Our research questions were directed towards either understanding processes or integration of processes and were distributed in two research lines: dynamic of the interactions between contaminants and soil organisms, and contribution of ecotoxicology to the multi-criteria evaluation of the soil functions. These two research lines, however, did not establish in an actual way structures of animation, - the animation within the team having worked by project-, but they grouped the set of the questions approached during the last five-year related to 2 components of the risk assessment: 1) the organism exposure assessment, and 2) the evaluation of the effects of the contaminants on the organisms and their functions. The studies were realized in complement and in synergy with the works developed in the Soil team concerning the fate of contaminants and were part of the ECOSYS transversal axis “regulating of environmental compartment quality”.
➢ The studies on the exposure assessment concerned the research line (RL) 1 with the purpose to feed the research line 2, and had main tackled issues to both enhance knowledge of the biophysico-chemical determinism of the fate of contaminants in soils, and to confront causal theory of bioavailability to observations. Linking the presence of contaminants in soils to their effects on soil organisms was done looking for the best indicators of exposure or effects, also requiring the identification of the confounding factors influencing these indicators. The tackled issue concerning bioavailability included quantification of contaminant bioaccumulation in soil organisms to tentatively establish relationship with their availability. Several ways to take into account bioavailable pools of contaminants and not only their total contents were also explored to quantify the exposition. This involved to take into account the chemical speciation of trace elements, and the transformation of organic products towards metabolites by photo-activation or biochemical reactions.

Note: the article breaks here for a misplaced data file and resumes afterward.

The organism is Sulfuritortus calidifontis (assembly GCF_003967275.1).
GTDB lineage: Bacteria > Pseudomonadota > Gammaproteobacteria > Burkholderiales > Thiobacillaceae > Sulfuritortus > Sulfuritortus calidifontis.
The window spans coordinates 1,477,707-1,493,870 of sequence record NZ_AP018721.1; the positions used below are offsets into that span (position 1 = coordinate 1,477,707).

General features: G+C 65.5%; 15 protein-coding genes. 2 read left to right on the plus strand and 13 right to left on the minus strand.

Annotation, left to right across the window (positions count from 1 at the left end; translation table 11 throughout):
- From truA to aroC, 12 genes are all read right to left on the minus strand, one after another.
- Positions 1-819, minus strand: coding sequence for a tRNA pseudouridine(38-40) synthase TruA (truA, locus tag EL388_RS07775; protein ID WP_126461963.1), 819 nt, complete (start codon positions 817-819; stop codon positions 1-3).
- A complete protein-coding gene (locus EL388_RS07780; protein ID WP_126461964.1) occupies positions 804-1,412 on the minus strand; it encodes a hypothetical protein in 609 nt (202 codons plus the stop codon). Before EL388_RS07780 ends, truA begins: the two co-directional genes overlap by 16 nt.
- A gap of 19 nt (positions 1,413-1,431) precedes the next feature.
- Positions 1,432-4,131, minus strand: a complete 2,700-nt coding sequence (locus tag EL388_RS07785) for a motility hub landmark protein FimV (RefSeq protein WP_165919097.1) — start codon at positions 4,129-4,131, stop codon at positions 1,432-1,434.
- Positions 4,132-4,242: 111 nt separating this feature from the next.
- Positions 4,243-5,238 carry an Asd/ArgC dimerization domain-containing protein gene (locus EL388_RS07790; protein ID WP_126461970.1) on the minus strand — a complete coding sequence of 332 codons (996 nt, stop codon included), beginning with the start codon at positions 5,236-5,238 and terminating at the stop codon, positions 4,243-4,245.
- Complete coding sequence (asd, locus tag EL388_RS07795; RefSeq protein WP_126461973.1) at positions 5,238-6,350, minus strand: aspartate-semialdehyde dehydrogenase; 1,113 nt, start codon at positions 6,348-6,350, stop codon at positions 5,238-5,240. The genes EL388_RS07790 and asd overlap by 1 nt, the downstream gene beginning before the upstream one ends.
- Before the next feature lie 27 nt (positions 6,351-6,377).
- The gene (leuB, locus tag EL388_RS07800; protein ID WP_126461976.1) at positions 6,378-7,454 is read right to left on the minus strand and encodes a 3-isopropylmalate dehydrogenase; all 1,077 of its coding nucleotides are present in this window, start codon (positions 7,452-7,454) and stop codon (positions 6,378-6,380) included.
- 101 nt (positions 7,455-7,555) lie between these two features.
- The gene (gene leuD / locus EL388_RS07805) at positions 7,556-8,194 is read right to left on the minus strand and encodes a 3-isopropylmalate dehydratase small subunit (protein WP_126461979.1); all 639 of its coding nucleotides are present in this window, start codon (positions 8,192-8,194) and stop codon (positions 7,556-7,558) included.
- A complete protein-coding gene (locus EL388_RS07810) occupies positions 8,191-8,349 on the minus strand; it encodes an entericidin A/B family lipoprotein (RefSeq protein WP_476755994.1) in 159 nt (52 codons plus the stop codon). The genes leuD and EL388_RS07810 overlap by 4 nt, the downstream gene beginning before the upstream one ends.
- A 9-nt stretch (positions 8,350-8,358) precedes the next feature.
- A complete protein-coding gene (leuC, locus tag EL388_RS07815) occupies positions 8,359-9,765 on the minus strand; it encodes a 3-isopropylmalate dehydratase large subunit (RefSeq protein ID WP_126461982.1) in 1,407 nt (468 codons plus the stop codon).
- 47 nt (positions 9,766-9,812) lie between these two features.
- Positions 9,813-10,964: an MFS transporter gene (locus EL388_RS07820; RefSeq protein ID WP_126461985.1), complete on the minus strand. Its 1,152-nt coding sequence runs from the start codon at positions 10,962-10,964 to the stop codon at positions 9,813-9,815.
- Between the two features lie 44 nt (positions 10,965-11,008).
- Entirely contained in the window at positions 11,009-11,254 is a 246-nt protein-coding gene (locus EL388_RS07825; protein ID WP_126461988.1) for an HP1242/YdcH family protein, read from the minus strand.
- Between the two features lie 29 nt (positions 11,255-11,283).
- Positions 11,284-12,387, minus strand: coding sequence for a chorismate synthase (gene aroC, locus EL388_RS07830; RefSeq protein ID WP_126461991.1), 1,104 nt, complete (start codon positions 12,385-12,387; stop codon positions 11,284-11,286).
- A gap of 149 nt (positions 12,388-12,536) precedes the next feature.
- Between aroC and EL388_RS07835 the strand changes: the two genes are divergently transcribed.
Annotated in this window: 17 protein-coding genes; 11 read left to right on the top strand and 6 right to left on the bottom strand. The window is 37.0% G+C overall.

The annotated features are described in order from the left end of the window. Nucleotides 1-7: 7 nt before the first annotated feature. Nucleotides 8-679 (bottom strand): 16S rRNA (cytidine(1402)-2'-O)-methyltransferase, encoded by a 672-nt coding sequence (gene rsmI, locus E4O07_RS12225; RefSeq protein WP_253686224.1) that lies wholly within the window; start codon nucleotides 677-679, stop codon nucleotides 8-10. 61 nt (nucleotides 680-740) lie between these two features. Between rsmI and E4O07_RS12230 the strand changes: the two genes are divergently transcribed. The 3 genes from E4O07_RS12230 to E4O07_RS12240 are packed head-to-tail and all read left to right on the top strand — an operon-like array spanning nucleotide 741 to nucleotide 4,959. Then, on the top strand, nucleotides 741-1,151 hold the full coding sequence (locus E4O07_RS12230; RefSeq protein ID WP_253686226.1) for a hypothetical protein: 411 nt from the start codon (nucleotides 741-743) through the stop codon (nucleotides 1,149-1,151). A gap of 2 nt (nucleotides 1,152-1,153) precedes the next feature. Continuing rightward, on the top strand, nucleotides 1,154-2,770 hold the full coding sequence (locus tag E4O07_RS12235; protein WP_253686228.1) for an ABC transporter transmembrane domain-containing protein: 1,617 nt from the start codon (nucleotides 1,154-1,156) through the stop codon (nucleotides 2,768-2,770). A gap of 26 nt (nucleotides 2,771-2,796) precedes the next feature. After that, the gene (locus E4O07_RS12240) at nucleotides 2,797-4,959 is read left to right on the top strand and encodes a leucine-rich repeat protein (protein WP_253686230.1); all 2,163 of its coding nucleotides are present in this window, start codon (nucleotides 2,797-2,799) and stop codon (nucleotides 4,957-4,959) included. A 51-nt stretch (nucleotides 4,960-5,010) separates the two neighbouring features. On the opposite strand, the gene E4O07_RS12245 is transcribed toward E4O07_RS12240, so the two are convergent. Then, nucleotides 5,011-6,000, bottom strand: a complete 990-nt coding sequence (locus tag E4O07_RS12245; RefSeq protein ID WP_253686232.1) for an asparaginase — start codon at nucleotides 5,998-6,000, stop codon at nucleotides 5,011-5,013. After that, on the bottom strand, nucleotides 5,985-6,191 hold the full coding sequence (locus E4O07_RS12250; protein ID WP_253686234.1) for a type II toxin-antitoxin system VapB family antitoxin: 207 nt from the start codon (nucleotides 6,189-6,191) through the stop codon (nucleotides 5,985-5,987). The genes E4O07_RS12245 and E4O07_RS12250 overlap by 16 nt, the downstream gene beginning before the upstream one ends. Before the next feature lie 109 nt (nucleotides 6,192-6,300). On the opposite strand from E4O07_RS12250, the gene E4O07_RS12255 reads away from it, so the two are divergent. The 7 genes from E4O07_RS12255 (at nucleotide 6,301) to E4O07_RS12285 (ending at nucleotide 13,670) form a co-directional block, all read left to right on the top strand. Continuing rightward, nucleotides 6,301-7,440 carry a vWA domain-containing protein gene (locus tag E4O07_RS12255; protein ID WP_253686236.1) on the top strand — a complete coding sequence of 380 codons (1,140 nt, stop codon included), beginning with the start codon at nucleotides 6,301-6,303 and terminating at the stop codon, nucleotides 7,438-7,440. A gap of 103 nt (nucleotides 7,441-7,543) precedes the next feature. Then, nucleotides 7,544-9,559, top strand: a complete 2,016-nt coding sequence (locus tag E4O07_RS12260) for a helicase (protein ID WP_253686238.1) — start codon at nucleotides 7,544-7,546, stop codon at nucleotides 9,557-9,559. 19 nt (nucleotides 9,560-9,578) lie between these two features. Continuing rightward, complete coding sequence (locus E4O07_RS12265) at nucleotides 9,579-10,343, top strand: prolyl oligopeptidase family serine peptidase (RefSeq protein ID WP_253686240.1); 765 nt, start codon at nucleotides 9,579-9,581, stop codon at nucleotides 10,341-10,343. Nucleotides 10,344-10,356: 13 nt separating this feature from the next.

➢ The studies on the evaluation of the effects of the contaminants on the organisms and their functions concerned both experimental approaches to better understand mechanisms or processes, and modeling approaches to predict the effect of contaminants at different biological scales from infra-individual, to individual, population or community. These works concerned more specifically the research line (RL) 2 building on the results produced in the research line 1. The main tackled issues were assessing the differences of sensitivity to contaminants between soil organisms within communities, characterizing soil disfunctioning in the presence of contaminants, identifying mechanisms contributing to resilience in contaminated soils (tolerance acquisition, functional redundancy, or recolonization…), and finally assessing the impact of the landscape structure on the exposition of non-target soil organism to contaminants.
In the following, we review the main results linked to our research projects, with the keywords describing the researches led in the last five-year term: ecotoxicology, soil, relationship fate-effect, bioavailability, exposition, indicators, pedologic traits, edaphic organisms, pesticides, metallic trace elements, antibiotics.
Two major evolutions in our approaches can be highlighted over the past period: the introduction of more ecology in ecotoxicology, and the will to integer several levels of complexity to better understand the relationship between the fate of contaminants and their effects on soil functions. The recent recruitment of a young researcher (Colette Bertrand) with the new objective to focus on landscape ecotoxicology is the product of a lot of thinking with the other teams of ECOSYS in order to integrate this complexity at the different scales: biological, time and space. If experimentation is still the skills of the Ecotox team, modeling is a way being invested and will still require efforts in recruitment to go further on collaborations on our biological models. The team has also invested in owning its biological models which is time consuming and require specific skills precious to keep on the long term. The hosting of the Biochem-Env platform, that has developed this last few years and is dedicated to the biochemical characterization of the environment, can be an opportunity to develop specific indicators turned to our specific questions.